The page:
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Polymer Banknotes



During the late 70's, early 80's a concept to create a alternative to paper money that could not be easily forged  & would last longer than the traditional paper banknotes was born. A trial attempt was made with an existing industrial plastic  called "Tyvex ". 

Costa Rica and Haiti issued the first "Tyvex "  banknotes in 1983. The results were poor, especially in a tropical environment. The ink smudged easily and the banknotes were withdrawn from circulation a shortly after they had been issued.

In the same year the Isle Of Man issued an experimental banknote made of a plastic called "Bradvek ".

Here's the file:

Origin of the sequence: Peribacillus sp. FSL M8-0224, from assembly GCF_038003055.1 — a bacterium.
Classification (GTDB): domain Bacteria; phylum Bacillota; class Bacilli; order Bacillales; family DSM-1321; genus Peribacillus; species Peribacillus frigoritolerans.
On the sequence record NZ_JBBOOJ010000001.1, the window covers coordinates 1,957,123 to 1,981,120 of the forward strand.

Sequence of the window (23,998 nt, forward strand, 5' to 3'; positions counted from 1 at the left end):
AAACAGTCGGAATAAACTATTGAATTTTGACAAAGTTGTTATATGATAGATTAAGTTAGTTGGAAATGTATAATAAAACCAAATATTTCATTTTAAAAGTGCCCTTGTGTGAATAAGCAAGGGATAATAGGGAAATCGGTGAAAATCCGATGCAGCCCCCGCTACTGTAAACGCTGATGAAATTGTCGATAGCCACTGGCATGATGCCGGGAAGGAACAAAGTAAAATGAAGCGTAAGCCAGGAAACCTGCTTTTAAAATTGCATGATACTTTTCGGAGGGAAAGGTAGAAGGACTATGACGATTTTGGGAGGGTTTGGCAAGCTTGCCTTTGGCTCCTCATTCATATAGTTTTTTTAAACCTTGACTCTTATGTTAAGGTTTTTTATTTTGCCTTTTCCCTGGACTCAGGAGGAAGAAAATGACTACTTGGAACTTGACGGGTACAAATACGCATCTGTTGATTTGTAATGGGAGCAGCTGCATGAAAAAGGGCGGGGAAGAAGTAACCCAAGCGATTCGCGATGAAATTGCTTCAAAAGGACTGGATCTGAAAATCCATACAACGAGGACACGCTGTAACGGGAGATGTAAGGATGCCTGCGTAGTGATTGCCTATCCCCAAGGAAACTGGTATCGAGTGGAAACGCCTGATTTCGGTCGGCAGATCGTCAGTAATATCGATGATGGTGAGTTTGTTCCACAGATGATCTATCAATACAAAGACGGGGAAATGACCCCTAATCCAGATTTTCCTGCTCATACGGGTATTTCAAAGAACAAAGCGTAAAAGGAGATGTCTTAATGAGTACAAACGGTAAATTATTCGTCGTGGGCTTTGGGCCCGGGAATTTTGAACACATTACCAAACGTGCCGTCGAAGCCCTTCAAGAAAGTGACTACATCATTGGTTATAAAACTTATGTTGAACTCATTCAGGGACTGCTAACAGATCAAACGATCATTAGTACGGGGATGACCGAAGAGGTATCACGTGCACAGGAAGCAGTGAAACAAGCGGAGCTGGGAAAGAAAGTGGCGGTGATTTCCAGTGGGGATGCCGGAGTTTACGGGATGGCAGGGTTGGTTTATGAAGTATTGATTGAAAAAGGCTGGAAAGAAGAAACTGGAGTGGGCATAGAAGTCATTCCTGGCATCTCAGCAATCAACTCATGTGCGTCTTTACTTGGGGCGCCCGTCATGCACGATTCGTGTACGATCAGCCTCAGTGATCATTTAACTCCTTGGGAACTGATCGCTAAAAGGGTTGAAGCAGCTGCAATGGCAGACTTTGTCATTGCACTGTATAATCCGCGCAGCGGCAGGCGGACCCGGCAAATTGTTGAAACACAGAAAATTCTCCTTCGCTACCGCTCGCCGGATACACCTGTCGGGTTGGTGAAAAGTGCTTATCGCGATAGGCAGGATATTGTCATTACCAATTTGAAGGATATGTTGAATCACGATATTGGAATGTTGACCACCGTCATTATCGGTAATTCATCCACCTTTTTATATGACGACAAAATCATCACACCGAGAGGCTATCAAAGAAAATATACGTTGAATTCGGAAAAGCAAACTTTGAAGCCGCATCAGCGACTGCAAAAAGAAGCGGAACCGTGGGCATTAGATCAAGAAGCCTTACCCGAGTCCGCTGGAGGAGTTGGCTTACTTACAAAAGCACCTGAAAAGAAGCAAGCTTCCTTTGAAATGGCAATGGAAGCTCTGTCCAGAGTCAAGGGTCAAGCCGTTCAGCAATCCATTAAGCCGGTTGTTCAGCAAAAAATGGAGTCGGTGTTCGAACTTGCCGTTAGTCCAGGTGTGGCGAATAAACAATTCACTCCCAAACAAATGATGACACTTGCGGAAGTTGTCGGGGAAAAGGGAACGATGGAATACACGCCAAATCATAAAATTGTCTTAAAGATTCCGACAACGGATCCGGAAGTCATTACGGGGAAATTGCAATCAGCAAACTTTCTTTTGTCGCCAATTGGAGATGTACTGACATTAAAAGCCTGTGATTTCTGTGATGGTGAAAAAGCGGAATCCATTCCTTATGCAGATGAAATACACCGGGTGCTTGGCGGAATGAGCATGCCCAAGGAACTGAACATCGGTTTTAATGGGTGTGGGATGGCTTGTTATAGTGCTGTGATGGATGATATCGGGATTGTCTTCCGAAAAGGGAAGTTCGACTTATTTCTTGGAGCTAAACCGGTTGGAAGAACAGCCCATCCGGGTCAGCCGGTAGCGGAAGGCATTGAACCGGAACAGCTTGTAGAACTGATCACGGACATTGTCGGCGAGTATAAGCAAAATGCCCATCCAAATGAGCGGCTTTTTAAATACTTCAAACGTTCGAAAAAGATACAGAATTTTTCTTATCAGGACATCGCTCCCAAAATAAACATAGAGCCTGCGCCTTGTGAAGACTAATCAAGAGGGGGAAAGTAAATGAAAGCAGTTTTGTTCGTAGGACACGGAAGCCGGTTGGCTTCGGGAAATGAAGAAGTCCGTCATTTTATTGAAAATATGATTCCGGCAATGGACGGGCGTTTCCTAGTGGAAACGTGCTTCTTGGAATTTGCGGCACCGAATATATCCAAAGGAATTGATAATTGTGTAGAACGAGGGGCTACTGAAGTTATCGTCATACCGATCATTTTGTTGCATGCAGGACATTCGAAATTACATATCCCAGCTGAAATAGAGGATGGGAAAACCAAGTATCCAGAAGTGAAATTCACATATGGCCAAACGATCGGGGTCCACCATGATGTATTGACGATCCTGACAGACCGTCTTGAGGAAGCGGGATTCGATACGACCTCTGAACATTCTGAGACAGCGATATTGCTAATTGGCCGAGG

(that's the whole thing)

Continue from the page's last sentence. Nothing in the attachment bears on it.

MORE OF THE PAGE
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On the 28th of January Australia issued the first  "Polymer" banknote, a $10 banknote made out of a material called "Guardian ". The main features were a transparent window & a security hologram that made the note difficult to reproduce & could therefore not be easily forged.

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From then on other nations have changed from using  paper banknotes to polymer banknotes . I'm sure that other nations will follow this example in the near future. Many countries of the world have already issued commemorative polymer banknotes.



Issuing Nations Of Polymer Banknotes


 Northern Ireland  -------------- Romania


Bangladesh Brunei China
Indonesia Kuwait Malaysia
Nepal Singapore Sri Lanka
Taiwan Thailand Vietnam



South America

Brazil Chile Mexico


Australia New Zealand Papua New Guinea
Solomon Islands -------------- Western Samoa